The couple were stuck in the Winnats Pass. Photo: Edale MRT

The couple were stuck in the Winnats Pass. Photo: Edale MRT

A couple stuck on steep ground at a Peak District beauty spot guided rescuers by sending them a selfie showing their position.

Edale Mountain Rescue Team members were able to make their way to their help them using the photo to pinpoint their location.

The Sunday incident was one of five incidents in a busy bank holiday weekend for the team, which saw them clock up their 50th rescue of the year.

Among those needing the volunteers’ help were an injured climber, two mountain bikers who had crashed, and a vulnerable missing woman.

The selfie couple called for help shortly after midday when they got stuck scrambling up a steep bank to the left of Winnats Pass. Team leader James Stubley said: “They were uninjured but very much stuck on a ledge near the top of the pass.

“Team members were able to access them and assist them to safer ground with the aid of a rope system.

“What made the job slightly more interesting was this was possibly our first callout initiated via a ‘selfie’. The stuck couple had the presence of mind to send an earlier picture they had taken to the duty leader, as the position they were stuck in could be clearly seen in their earlier selfie. This allowed the team to access their position rapidly.”

The Edale team was called out on Friday evening when a woman fell about 5m (16ft) from a route on Stanage Edge near Hathersage. The climber, who was with a group from Sheffield University, landed heavily at the base of the edge.

The Yorkshire Air Ambulance flew the injured climber to hospital. Photo: Edale MRT

The Yorkshire Air Ambulance flew the injured climber to hospital. Photo: Edale MRT

Team members joined a crew from East Midlands Ambulance Service at the scene and the woman was treated for head and possible pelvic injuries and placed in a vacuum mattress.

Mr Stubley said: “Due to the potential seriousness of her injuries the Yorkshire Air Ambulance also attended the incident. After an excellent landing by their pilot, it meant team members only had a short carry to the helicopter.

“After handing the treatment over to the aircrew, the transfer to the major trauma centre in Sheffield was only a short one by air.”

On Saturday, team members took part in fundraising activities in Edale and Hathersage before being called to help colleagues from Woodhead MRT who were dealing with an incident at Grenoside Woods in Sheffield.

A mountain biker had fallen, causing head and facial injuries. Following initial treatment by Yorkshire Ambulance Service paramedics, members of both teams carried the man back to the road on a mountain rescue stretcher. Once equipment was re-packed, the team returned to continue fundraising.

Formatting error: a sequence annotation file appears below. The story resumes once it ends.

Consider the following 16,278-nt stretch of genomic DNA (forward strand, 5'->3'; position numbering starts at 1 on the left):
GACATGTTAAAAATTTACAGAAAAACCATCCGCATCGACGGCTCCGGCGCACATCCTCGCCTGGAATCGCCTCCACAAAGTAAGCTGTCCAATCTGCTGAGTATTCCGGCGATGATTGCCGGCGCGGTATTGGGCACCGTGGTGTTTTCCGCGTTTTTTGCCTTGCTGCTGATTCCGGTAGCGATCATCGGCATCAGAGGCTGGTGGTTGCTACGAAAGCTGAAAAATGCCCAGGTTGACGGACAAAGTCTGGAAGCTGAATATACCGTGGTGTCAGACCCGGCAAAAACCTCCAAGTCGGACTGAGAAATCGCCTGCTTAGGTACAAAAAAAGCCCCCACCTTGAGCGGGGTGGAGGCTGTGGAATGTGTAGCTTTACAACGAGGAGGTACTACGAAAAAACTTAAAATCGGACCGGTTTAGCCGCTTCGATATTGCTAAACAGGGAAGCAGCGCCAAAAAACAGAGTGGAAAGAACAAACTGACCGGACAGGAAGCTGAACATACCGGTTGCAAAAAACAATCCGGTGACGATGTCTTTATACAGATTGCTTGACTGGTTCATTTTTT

Mr Stubley said: “As the team vehicles were returning back to stations, we were contacted by Derbyshire Police with a request to assist with an ongoing search for a missing vulnerable female in the Brimington area of Chesterfield. As this was right on the border between us and Derby Mountain Rescue Team, both teams were put on standby.”

The team leader met with police for a briefing before team members were called a rendezvous point. Mr Stubley said: “Despite it being in a town, several high priority rural areas were identified to be searched. Thankfully, as initial search patterns were being completed the police received further information pinpointing her location.

“Team members including a team doctor were sent to assess the lady who had been out in the open all night. She was then taken to hospital for further assessment and treatment.”

The team thanked those who helped carry the stretcher. Photo: Edale MRT

The team thanked those who helped carry the stretcher. Photo: Edale MRT

On Sunday, as Edale MRT was concluding its rescue of the Winnats Pass pair, they were called to another incident involving a mountain biker near the village of Bradwell.

The team leader said: “Team members and vehicles responded rapidly, as initial reports suggested the rider to have serious injuries. A team paramedic arrived first and found [cardio-pulmonary resuscitation] to be in progress; advanced resuscitation continued and a team doctor quickly joined the effort.

“Along with team members all worked to stabilise the casualty. The crew of the Derbyshire Leicestershire and Rutland air ambulance, along with an EMAS crew also joined the rescue, with all resources working tirelessly together.

“After appropriate treatment, the casualty was carried to the ambulance on a mountain rescue stretcher, and transferred to the village green where the air ambulance had been able to land.

“He was flown directly to Stoke major trauma centre. The team would like to pass on their thanks to two individuals that assisted with the stretcher carry and a number of local residents that lined the way to guide in the emergency services from the roadside in Bradwell village. This incident really was a collective effort from all.”

Edale MRT members will again be fundraising in Hathersage, Bakewell and Edale on Monday. Mr Stubley said: “After three days, five incidents and a lot of interoperability working with multiple emergency services, one thing is certain: this would not be possible without close relationships with all the services, you – the public that continue to donate to the team – and our membership and supporters that give up their time to help others at a moment’s notice.”

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